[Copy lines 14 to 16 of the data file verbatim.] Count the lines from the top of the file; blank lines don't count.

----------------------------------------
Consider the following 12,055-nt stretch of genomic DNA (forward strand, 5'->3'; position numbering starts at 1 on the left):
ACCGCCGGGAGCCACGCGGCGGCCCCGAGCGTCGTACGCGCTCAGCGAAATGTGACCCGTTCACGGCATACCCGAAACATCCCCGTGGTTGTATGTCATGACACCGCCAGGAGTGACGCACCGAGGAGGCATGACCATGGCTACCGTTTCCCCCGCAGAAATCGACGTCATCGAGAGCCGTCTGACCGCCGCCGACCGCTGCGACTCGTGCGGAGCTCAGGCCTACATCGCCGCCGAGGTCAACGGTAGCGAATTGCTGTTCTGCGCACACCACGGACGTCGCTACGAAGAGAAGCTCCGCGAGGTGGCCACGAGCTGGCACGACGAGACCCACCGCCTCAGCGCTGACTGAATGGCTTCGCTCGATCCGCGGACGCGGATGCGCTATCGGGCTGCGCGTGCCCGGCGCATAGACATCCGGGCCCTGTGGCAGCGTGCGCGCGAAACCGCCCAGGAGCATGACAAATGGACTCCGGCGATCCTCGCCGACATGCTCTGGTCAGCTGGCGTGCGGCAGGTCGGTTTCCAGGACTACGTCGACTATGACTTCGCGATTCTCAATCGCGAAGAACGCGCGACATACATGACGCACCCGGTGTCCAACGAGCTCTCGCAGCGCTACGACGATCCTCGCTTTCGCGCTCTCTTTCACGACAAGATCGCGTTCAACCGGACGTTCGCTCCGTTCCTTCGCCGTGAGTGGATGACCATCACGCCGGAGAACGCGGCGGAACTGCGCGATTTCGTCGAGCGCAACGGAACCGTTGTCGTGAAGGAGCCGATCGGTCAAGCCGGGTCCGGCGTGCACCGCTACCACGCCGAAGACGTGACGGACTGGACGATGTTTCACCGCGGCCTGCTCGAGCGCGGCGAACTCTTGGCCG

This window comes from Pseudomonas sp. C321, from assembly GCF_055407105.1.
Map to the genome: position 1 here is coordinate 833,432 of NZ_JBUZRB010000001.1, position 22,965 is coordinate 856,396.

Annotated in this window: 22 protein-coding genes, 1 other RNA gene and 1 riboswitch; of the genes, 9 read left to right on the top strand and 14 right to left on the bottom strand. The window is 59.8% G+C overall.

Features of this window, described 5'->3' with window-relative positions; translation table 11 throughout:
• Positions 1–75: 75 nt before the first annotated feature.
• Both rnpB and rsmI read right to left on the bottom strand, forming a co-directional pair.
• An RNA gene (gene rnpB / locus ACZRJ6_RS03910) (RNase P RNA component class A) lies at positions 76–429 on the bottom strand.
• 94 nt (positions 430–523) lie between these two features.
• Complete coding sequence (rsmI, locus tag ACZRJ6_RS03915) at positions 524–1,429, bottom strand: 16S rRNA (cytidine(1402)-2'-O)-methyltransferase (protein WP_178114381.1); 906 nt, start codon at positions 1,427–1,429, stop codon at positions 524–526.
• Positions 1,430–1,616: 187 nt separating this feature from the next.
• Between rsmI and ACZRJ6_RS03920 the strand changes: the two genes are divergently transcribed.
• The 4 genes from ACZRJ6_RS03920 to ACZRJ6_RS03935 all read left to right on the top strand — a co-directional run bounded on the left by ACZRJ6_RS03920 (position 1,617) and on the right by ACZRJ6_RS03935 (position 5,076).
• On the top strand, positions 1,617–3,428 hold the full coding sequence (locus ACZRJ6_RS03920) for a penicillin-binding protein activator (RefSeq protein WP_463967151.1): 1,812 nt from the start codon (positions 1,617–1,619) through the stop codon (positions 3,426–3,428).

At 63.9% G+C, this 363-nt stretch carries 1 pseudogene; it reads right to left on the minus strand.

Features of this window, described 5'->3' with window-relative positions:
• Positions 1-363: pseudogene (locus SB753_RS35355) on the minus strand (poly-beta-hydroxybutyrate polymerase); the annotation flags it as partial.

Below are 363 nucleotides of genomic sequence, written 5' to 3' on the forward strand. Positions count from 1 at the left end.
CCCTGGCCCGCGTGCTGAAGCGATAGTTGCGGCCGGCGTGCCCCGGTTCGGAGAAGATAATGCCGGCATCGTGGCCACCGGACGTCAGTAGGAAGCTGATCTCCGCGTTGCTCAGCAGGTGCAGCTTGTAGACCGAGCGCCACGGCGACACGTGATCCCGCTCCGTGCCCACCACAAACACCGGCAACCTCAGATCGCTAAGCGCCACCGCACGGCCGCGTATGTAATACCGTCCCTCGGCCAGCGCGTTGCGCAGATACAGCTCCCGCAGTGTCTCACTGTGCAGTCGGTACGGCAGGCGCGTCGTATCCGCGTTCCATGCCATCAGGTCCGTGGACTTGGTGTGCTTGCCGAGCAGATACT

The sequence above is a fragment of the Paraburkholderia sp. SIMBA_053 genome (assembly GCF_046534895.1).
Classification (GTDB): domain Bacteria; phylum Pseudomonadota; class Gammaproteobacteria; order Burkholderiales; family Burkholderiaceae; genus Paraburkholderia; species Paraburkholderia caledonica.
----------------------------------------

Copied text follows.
• The 4 genes from ACZRJ6_RS03920 to ACZRJ6_RS03935 all read left to right on the top strand — a co-directional run bounded on the left by ACZRJ6_RS03920 (position 1,617) and on the right by ACZRJ6_RS03935 (position 5,076).
• On the top strand, positions 1,617–3,428 hold the full coding sequence (locus ACZRJ6_RS03920) for a penicillin-binding protein activator (RefSeq protein WP_463967151.1): 1,812 nt from the start codon (positions 1,617–1,619) through the stop codon (positions 3,426–3,428).

At 63.9% G+C, this 363-nt stretch carries 1 pseudogene; it reads right to left on the minus strand.